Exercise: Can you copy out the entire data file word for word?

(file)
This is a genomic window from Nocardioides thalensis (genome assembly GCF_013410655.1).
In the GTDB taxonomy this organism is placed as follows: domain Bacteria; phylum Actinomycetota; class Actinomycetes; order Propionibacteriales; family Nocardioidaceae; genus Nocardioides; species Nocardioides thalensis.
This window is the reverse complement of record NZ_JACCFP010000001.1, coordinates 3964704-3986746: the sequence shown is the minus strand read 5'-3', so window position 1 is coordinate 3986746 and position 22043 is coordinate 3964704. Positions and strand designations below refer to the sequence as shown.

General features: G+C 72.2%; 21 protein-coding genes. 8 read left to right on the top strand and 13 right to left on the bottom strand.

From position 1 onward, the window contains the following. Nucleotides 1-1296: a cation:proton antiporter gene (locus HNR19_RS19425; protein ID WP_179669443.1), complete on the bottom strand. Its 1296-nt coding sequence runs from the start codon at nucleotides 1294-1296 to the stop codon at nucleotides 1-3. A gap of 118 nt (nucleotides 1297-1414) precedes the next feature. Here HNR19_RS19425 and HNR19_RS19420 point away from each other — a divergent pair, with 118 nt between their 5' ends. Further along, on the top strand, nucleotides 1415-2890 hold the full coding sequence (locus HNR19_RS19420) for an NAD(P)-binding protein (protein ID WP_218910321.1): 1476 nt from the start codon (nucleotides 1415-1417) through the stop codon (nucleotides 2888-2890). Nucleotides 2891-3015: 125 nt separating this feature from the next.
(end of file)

This is a genomic window from Nocardioides thalensis (genome assembly GCF_013410655.1).
In the GTDB taxonomy this organism is placed as follows: domain Bacteria; phylum Actinomycetota; class Actinomycetes; order Propionibacteriales; family Nocardioidaceae; genus Nocardioides; species Nocardioides thalensis.
This window is the reverse complement of record NZ_JACCFP010000001.1, coordinates 3964704-3986746: the sequence shown is the minus strand read 5'-3', so window position 1 is coordinate 3986746 and position 22043 is coordinate 3964704. Positions and strand designations below refer to the sequence as shown.

General features: G+C 72.2%; 21 protein-coding genes. 8 read left to right on the top strand and 13 right to left on the bottom strand.

From position 1 onward, the window contains the following. Nucleotides 1-1296: a cation:proton antiporter gene (locus HNR19_RS19425; protein ID WP_179669443.1), complete on the bottom strand. Its 1296-nt coding sequence runs from the start codon at nucleotides 1294-1296 to the stop codon at nucleotides 1-3. A gap of 118 nt (nucleotides 1297-1414) precedes the next feature. Here HNR19_RS19425 and HNR19_RS19420 point away from each other — a divergent pair, with 118 nt between their 5' ends. Further along, on the top strand, nucleotides 1415-2890 hold the full coding sequence (locus HNR19_RS19420) for an NAD(P)-binding protein (protein ID WP_218910321.1): 1476 nt from the start codon (nucleotides 1415-1417) through the stop codon (nucleotides 2888-2890). Nucleotides 2891-3015: 125 nt separating this feature from the next.